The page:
Jury finds Columbus mom guilty of child cruelty, sentence delay - WTOC-TV: Savannah, Beaufort, SC, News, Weather & Sports

Jury finds Columbus mother guilty of child cruelty, sentencing delayed

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(Source: Roslyn Giles) (Source: Roslyn Giles)
COLUMBUS, GA (WTVM) -

A Columbus jury found a mother guilty of crossing the line with her 7-year-old son.

Jessica Conaway seemed shocked when the verdict was read in Judge Bill Rumer's court Wednesday. 

News Leader 9's Roslyn Giles was there.

This case came about last May when the father noticed blue and black bruises on the then 5-year-old during a weekend visit. The beating was allegedly for kicking a teacher twice and slapping another student.

He called police and DFCS got involved. Investigators arrested the mother 27-year-old Jessica Conaway and charged her with a felony of cruelty to children.

She stayed in jail for a month. At the time, she was three months pregnant with her second child.

Wednesday, a jury found her guilty on the felony and a lesser charge of battery

 "This child has some serious injuries and they were not just on his rear end, but he had marks on his rear end, his back, arms, legs, stomach and I'm just glad the jury agreed with me," said prosecutor LaRae Dixon Moore.

"We are very disappointed with the jury's verdict," said defense attorney Moffett Flournoy. "I understand this was a hard case to decide. But this was a mother who spanked her child because he had attacked a teacher at school and was suspended for doing the same thing the week before."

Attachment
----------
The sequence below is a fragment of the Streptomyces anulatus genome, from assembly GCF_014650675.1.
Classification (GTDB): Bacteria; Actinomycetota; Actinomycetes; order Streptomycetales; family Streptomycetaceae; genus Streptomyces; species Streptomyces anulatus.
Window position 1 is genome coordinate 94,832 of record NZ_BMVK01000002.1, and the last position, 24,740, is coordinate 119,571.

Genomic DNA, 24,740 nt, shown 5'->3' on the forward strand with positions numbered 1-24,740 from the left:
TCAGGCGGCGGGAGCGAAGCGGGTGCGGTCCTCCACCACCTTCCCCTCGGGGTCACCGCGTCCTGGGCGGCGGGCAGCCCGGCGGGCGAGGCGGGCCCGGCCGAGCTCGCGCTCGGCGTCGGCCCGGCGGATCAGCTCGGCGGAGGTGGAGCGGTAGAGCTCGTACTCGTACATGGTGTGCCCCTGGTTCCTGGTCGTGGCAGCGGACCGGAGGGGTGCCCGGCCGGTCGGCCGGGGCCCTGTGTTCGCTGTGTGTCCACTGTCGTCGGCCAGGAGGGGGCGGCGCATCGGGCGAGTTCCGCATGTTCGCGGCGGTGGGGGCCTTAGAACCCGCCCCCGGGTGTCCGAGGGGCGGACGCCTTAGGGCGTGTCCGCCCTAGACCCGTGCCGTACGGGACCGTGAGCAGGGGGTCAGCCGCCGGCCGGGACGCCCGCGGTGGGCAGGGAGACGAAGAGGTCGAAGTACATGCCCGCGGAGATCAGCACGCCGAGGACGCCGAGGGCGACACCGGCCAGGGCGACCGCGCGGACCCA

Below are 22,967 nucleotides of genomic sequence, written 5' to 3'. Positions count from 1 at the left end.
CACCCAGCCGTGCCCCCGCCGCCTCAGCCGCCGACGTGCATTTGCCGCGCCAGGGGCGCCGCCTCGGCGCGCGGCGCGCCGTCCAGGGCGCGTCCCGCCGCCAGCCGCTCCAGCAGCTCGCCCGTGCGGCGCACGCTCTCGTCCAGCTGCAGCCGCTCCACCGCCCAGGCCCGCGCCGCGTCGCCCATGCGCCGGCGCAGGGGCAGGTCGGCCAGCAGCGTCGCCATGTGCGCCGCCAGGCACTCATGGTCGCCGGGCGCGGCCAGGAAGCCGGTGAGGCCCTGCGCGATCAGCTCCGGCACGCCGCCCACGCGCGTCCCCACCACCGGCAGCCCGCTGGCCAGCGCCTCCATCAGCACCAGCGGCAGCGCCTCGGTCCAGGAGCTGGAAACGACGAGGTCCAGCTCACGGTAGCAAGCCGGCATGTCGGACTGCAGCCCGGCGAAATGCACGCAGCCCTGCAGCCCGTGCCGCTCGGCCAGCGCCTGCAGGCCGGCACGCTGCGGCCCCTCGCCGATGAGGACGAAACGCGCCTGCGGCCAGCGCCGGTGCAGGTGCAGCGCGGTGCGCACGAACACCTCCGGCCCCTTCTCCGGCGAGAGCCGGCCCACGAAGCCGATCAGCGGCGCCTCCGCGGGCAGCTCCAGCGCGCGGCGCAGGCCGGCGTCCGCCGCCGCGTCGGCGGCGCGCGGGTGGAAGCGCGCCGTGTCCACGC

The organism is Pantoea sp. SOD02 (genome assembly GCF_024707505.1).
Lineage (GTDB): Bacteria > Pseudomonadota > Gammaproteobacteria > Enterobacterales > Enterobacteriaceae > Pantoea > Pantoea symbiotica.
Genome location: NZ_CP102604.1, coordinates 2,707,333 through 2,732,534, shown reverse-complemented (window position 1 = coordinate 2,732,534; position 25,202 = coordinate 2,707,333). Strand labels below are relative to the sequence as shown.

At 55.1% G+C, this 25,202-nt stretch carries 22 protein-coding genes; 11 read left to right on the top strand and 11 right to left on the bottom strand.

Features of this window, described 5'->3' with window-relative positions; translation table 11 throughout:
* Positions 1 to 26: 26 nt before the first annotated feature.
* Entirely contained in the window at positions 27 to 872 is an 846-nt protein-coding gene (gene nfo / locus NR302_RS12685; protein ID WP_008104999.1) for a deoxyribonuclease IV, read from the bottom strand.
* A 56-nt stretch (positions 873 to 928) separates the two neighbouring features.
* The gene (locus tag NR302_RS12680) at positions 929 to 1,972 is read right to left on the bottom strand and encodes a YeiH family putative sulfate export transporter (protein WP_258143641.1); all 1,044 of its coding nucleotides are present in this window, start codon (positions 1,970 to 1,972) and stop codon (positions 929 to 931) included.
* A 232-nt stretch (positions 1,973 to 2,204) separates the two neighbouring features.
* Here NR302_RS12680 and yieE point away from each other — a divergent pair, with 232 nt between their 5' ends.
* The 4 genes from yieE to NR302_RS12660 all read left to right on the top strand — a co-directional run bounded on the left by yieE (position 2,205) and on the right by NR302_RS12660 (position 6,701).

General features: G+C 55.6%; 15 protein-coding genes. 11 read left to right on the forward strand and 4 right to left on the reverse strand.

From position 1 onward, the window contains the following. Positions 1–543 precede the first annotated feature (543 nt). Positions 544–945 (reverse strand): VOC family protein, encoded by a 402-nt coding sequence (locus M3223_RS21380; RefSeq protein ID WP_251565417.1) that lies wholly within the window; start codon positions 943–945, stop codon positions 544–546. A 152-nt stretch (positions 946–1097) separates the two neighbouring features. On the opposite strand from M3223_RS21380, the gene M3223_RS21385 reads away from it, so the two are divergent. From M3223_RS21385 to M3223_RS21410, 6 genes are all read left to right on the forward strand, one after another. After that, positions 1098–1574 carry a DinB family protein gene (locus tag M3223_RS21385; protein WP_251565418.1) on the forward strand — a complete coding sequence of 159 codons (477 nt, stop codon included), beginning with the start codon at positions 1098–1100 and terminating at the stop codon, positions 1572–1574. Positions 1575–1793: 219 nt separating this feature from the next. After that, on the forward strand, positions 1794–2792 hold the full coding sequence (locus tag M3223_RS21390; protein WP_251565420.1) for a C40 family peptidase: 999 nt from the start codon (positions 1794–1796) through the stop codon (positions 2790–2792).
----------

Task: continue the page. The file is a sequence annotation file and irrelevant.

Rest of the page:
The child was also whipped for slapping another child at school.

The state of Georgia allows parents to discipline their children with corporal punishment and physical force, but when does discipline rise to the level of a criminal act?  A prosecutor trying Conaway's case explained

"You can't say, that's it, one mark you're going to be charged, that's not fair; that's not reasonable.  Outside of broken bones, bruised internal organs, when you're talking about scars, marks, and bruises, it's one of those things where you know it when you see it.  If it shocks you when you see it, then I would say it's too much," said senior asst. district attorney, LaRae Moore, "We definitely don't want parents thinking, if I spank my child, I'm going to be prosecuted.  That's absolutely not the case.  It's okay to spank your children.  Is it reasonable to expect that if you spank your children, you're going to leave a mark? Yes. The question is, did it injure the child?"

This case created a buzz on Facebook from our WTVM viewers.

Shaundra Williams wrote: "wow, let her go home...she was training her child up the right way. In this case, my momma and every other mother should have been in jail years ago."

Jennifer Fletcher said "It is interesting that the child was being punished for a violent act with a violent act. Spanking rarely works as a long-term deterrent to bad behavior."

Monica Wadell thinks this is ridiculous: If he does something worse like, kill someone then the state would want to discipline him. That's the problem, no one can discipline their children!"  

Judge Rumer delayed sentencing until January 29 at 9 a.m. to allow the attorneys time to research arguments on whether she should be sentenced under both the charges: cruelty to children and battery.

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